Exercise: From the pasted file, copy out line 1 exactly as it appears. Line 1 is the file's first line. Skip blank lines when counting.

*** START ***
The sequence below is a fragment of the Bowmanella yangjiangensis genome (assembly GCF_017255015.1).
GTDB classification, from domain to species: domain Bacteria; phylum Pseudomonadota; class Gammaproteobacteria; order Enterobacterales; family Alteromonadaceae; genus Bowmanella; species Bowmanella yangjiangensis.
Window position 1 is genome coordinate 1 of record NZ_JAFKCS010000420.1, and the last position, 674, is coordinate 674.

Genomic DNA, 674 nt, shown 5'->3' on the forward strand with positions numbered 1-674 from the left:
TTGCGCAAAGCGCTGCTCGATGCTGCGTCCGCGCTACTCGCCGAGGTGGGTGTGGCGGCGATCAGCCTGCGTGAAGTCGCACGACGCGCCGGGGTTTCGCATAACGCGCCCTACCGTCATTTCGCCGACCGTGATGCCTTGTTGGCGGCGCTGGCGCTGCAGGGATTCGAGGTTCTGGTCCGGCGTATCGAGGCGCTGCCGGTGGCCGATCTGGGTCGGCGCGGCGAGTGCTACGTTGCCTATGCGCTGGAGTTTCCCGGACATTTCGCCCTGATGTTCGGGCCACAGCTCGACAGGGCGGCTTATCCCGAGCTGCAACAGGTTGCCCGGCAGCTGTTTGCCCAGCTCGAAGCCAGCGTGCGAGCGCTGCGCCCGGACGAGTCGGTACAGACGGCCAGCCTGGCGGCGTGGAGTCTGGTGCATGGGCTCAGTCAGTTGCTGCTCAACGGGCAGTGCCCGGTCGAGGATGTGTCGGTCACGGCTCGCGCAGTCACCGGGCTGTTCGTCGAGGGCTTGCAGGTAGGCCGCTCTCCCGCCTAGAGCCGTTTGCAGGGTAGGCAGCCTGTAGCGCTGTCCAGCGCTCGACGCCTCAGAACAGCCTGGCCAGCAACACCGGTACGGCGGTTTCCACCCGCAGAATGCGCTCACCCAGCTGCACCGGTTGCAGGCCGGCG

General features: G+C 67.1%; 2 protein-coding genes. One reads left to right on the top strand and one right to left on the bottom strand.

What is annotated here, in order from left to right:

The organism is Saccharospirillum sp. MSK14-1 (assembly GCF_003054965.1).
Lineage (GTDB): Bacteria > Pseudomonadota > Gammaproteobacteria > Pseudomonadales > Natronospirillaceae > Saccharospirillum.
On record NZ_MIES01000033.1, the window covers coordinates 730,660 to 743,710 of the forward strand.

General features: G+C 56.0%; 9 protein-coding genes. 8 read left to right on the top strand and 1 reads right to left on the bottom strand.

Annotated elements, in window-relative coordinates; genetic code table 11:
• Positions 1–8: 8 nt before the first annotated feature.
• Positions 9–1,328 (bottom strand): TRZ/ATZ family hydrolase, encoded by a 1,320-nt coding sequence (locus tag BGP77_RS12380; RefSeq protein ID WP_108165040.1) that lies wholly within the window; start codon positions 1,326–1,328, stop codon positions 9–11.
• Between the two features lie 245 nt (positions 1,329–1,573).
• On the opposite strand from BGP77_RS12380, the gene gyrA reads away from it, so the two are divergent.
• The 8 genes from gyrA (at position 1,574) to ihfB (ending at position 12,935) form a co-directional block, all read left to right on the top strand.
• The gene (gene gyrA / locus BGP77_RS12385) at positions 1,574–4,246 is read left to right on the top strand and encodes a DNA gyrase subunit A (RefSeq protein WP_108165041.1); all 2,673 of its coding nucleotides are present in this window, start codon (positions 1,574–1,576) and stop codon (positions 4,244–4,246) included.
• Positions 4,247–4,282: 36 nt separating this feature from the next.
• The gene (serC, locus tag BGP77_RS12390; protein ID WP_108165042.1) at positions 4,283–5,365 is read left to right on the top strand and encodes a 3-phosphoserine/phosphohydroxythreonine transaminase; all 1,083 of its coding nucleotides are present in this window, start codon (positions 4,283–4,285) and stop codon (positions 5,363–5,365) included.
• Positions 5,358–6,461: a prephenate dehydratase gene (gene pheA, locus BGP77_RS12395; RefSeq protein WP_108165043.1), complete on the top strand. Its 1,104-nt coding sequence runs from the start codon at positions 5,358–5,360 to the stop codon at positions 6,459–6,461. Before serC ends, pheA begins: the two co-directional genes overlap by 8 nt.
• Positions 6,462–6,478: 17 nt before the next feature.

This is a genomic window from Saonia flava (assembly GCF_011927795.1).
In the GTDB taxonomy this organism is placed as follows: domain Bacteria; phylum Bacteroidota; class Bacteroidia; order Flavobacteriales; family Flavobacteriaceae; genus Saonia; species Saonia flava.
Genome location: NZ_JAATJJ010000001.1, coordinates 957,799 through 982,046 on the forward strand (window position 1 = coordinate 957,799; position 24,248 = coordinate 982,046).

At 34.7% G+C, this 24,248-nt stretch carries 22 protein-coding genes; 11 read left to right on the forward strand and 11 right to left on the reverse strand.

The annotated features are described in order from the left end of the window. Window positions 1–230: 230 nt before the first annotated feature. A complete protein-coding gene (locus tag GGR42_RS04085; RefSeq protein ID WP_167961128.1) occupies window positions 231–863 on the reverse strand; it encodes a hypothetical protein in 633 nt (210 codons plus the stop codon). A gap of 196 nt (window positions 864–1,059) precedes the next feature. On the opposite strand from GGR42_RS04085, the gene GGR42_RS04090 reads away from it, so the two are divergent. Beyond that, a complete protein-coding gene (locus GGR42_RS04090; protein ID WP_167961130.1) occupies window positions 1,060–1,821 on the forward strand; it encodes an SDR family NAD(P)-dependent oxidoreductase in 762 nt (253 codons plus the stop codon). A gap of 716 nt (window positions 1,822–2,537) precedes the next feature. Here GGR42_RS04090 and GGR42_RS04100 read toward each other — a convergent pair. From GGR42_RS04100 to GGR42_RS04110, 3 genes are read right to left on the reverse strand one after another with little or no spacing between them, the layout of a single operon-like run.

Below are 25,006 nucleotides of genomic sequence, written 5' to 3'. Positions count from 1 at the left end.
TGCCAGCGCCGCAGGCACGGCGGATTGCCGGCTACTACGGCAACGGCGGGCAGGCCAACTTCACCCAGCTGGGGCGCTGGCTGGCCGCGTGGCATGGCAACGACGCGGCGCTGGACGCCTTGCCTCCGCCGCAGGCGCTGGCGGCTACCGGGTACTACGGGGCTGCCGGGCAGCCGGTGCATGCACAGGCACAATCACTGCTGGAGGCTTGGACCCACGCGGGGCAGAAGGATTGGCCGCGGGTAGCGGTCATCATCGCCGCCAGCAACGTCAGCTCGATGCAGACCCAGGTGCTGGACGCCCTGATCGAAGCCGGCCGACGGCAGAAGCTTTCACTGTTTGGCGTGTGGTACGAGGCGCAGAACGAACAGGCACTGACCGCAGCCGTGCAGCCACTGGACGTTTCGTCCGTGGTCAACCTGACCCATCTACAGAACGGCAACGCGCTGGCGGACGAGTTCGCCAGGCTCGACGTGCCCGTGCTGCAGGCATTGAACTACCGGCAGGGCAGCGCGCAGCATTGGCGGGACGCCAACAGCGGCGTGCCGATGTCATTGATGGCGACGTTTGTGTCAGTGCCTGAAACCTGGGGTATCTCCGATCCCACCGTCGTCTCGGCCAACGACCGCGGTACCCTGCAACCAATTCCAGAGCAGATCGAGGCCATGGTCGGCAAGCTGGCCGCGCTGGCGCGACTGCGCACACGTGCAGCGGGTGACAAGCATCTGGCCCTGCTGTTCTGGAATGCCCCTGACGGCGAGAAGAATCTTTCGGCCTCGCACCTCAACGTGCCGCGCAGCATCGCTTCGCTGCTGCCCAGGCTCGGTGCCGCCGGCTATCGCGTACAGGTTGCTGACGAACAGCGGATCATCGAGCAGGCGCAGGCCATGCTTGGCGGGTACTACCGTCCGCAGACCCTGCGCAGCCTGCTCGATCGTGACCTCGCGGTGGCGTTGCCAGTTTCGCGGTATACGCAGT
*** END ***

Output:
The sequence below is a fragment of the Bowmanella yangjiangensis genome (assembly GCF_017255015.1).